On the other horn, if the US and UK get involved, then the Iranian rulers can use that as effective propaganda and also use it to justify escalating the violence against their own people.  After all, the United States is their Great Satan. American and British involvement would allow the rulers of Iran to claim that it is an attempt on our part to interfere with their country and they could use this to justify (or rationalize) cracking down even more on their people. They could also use this to discredit the reform movement by claiming that it is being controlled by the United States and the UK.  They do, of course, have quite a history to draw upon. Even now, the rulers of Iran are attempting to blame the US and the UK for the dissent in their country. Interestingly, the UK is getting most of the blame-perhaps you’ll get to be the new Great Satan.

From a moral standpoint, taking actions that would result in greater harm to the Iranian people would not be acceptable. We have done considerable harm to Iran in the past and should certainly not continue in that tradition.

The challenge is, of course, to make it through the two horns of the dilemma. Doing and saying nothing is morally unacceptable and would, to be purely pragmatic, waste a political opportunity for the US and UK. Acting in ways that empower the current regime would also be morally unacceptable. What must be found is a way to do something that does not hand the rulers of Iran a propaganda tool and a rationale for crushing the “foreign caused” dissent.

This, naturally enough, requires resisting the desire to play the old game, the game that has often been called “Western Imperialism.” What is needed is a new sort of a approach, one that allows us to express a genuine (or so I hope) commitment to democracy and desire for a peaceful resolution in an effective way all the while avoiding the appearance (and reality) of foreign intervention.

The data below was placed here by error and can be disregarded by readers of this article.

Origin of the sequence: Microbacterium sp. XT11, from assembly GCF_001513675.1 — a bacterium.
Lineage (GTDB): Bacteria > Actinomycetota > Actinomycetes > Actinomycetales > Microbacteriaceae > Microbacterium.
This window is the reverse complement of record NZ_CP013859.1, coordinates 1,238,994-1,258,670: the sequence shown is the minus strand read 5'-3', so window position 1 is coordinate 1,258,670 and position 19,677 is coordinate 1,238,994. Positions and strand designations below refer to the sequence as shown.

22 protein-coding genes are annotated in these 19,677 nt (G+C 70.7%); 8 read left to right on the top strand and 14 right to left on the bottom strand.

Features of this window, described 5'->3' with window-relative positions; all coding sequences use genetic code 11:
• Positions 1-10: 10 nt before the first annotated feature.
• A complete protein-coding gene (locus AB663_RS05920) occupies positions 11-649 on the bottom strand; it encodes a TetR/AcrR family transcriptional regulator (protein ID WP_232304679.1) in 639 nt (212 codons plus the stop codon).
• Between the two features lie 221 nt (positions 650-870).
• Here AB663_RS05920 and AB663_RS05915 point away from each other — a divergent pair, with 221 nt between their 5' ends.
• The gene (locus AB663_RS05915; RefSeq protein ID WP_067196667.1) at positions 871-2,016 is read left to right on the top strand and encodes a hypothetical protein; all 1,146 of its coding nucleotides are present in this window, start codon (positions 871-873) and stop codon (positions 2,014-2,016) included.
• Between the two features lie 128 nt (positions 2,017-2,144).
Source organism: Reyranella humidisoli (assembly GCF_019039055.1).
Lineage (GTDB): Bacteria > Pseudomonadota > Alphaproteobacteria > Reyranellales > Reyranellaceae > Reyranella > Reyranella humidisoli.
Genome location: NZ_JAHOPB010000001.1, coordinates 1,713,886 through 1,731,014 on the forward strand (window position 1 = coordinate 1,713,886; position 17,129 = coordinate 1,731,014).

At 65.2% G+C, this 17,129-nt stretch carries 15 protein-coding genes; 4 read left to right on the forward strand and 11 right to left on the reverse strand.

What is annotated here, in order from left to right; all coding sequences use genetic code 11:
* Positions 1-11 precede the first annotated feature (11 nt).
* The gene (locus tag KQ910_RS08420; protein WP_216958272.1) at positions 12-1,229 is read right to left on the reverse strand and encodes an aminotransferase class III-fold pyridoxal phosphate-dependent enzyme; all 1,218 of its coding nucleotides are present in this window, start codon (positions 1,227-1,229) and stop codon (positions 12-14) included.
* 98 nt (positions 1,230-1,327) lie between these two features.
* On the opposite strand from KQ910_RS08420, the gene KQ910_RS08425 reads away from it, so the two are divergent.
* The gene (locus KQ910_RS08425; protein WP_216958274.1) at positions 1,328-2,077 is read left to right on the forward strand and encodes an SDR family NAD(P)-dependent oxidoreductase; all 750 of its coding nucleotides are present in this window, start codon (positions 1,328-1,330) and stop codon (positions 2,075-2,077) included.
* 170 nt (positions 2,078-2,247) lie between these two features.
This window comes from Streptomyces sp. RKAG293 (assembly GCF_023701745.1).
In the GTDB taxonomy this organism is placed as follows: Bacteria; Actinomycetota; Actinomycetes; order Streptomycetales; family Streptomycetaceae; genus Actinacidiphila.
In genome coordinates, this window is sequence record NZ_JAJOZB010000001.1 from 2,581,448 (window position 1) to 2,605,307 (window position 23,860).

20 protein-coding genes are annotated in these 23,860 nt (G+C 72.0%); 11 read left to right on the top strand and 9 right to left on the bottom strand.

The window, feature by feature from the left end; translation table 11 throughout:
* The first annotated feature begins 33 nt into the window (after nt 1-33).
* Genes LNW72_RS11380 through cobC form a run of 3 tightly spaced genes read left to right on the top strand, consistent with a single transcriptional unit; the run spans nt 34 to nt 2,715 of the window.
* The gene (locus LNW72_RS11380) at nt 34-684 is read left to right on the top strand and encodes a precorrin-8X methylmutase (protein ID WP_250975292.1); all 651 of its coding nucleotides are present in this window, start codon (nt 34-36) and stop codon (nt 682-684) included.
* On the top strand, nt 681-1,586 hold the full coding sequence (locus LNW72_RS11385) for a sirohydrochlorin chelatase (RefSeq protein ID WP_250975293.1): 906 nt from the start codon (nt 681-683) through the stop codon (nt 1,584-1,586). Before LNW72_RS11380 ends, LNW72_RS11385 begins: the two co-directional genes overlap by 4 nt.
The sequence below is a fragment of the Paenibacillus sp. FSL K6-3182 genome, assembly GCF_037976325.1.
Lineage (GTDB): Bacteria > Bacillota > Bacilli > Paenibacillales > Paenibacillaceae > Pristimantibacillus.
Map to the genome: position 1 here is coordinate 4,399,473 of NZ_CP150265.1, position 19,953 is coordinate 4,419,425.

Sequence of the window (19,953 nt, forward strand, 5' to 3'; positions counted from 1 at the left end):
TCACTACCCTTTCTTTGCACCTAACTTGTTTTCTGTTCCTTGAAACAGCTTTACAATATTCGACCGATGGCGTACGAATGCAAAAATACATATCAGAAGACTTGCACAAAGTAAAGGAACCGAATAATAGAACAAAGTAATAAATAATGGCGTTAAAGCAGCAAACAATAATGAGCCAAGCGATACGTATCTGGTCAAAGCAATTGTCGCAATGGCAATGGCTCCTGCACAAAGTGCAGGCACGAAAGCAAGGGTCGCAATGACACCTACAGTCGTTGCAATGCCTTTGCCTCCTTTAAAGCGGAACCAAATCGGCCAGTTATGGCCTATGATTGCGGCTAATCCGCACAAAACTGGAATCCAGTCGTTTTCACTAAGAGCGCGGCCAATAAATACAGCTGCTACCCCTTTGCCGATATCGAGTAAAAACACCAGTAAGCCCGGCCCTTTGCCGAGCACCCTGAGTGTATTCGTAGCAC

Obviously, some might see such an approach as timid, weak and futile. There is, of course, something to be said about that. If we confine our response to mere words, then the rulers of Iran will feel free to do as they wish. From a moral standpoint, we would be like spectators to domestic violence who say “good luck” and “we feel for you” to the person being hit. Obviously, we would be failing in our moral duty.

Fortunately, we can go beyond mere words without becoming directly involved. One thing that we are already doing is disseminating information about and from Iran via our commercial media. Oppression thrives best in the shadows and modern information technology means that there are fewer and fewer places of darkness.  Diplomacy might also prove effective-although it might seem to be mere words. A key factor is, of course, making sure that the Iranian dissent remains just that-Iranian (as opposed to being British or American directed). Iran is a sovereign nation and her people should decide her fate; but it must be decided by the people and not just the rulers.

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Jane Austen and women

Norman Geras has this cool thing where writers are asked to talk about a book that has inspired or influenced them. Here’s something interesting I noticed (though perhaps not surprising). Twelve different people (as far as I can tell) have elected to talk about a Jane Austen novel (or character). Eleven of those people are women. I make no comment as to why this might be or what it might tell us about Jane Austen’s work and/or women (or indeed men).